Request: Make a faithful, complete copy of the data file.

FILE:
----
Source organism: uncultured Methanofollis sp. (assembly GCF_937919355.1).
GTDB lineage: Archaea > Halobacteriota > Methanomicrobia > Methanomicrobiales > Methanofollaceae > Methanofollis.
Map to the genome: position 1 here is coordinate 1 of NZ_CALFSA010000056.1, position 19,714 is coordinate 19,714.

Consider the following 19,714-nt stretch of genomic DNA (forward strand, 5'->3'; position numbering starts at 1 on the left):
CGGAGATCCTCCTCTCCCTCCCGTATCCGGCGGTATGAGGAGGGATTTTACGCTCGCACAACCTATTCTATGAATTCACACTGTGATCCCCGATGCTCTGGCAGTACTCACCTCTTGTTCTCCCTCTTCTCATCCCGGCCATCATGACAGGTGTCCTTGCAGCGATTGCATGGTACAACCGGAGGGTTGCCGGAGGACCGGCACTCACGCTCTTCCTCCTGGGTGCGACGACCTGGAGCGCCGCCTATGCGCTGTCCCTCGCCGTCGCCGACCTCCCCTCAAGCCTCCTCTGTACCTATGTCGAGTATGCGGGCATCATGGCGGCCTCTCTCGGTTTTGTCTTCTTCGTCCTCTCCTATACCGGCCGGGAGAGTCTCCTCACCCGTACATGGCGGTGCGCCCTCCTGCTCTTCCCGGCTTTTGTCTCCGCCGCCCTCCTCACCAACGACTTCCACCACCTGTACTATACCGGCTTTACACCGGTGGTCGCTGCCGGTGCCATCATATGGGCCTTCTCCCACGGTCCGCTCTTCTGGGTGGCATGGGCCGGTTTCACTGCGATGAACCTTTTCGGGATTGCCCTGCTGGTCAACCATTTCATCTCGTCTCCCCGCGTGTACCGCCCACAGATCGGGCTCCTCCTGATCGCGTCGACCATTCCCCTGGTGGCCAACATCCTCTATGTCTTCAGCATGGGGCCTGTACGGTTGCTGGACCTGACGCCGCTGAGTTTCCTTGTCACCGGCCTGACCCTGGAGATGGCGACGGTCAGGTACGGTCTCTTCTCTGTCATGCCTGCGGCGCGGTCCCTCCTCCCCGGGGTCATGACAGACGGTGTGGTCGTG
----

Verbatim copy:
Source organism: uncultured Methanofollis sp. (assembly GCF_937919355.1).
GTDB lineage: Archaea > Halobacteriota > Methanomicrobia > Methanomicrobiales > Methanofollaceae > Methanofollis.
Map to the genome: position 1 here is coordinate 1 of NZ_CALFSA010000056.1, position 19,714 is coordinate 19,714.

Consider the following 19,714-nt stretch of genomic DNA (forward strand, 5'->3'; position numbering starts at 1 on the left):
CGGAGATCCTCCTCTCCCTCCCGTATCCGGCGGTATGAGGAGGGATTTTACGCTCGCACAACCTATTCTATGAATTCACACTGTGATCCCCGATGCTCTGGCAGTACTCACCTCTTGTTCTCCCTCTTCTCATCCCGGCCATCATGACAGGTGTCCTTGCAGCGATTGCATGGTACAACCGGAGGGTTGCCGGAGGACCGGCACTCACGCTCTTCCTCCTGGGTGCGACGACCTGGAGCGCCGCCTATGCGCTGTCCCTCGCCGTCGCCGACCTCCCCTCAAGCCTCCTCTGTACCTATGTCGAGTATGCGGGCATCATGGCGGCCTCTCTCGGTTTTGTCTTCTTCGTCCTCTCCTATACCGGCCGGGAGAGTCTCCTCACCCGTACATGGCGGTGCGCCCTCCTGCTCTTCCCGGCTTTTGTCTCCGCCGCCCTCCTCACCAACGACTTCCACCACCTGTACTATACCGGCTTTACACCGGTGGTCGCTGCCGGTGCCATCATATGGGCCTTCTCCCACGGTCCGCTCTTCTGGGTGGCATGGGCCGGTTTCACTGCGATGAACCTTTTCGGGATTGCCCTGCTGGTCAACCATTTCATCTCGTCTCCCCGCGTGTACCGCCCACAGATCGGGCTCCTCCTGATCGCGTCGACCATTCCCCTGGTGGCCAACATCCTCTATGTCTTCAGCATGGGGCCTGTACGGTTGCTGGACCTGACGCCGCTGAGTTTCCTTGTCACCGGCCTGACCCTGGAGATGGCGACGGTCAGGTACGGTCTCTTCTCTGTCATGCCTGCGGCGCGGTCCCTCCTCCCCGGGGTCATGACAGACGGTGTGGTCGTG